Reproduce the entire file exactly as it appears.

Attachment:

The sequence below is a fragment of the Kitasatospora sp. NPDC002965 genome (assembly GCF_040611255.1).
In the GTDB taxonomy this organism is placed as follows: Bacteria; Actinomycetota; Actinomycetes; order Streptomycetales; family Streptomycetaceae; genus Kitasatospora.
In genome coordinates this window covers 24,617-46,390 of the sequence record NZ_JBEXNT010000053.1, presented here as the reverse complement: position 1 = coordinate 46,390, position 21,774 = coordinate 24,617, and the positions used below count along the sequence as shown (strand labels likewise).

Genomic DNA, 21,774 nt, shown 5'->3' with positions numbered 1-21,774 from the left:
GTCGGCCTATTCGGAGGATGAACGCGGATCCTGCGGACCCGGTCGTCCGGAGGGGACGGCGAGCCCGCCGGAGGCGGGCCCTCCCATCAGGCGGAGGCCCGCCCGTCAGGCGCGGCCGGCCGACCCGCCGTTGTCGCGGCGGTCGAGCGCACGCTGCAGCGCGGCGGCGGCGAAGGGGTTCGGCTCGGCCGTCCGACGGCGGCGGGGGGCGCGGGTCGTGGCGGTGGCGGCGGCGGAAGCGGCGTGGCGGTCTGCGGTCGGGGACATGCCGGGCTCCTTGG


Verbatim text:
The sequence below is a fragment of the Kitasatospora sp. NPDC002965 genome (assembly GCF_040611255.1).
In the GTDB taxonomy this organism is placed as follows: Bacteria; Actinomycetota; Actinomycetes; order Streptomycetales; family Streptomycetaceae; genus Kitasatospora.
In genome coordinates this window covers 24,617-46,390 of the sequence record NZ_JBEXNT010000053.1, presented here as the reverse complement: position 1 = coordinate 46,390, position 21,774 = coordinate 24,617, and the positions used below count along the sequence as shown (strand labels likewise).

Genomic DNA, 21,774 nt, shown 5'->3' with positions numbered 1-21,774 from the left:
GTCGGCCTATTCGGAGGATGAACGCGGATCCTGCGGACCCGGTCGTCCGGAGGGGACGGCGAGCCCGCCGGAGGCGGGCCCTCCCATCAGGCGGAGGCCCGCCCGTCAGGCGCGGCCGGCCGACCCGCCGTTGTCGCGGCGGTCGAGCGCACGCTGCAGCGCGGCGGCGGCGAAGGGGTTCGGCTCGGCCGTCCGACGGCGGCGGGGGGCGCGGGTCGTGGCGGTGGCGGCGGCGGAAGCGGCGTGGCGGTCTGCGGTCGGGGACATGCCGGGCTCCTTGG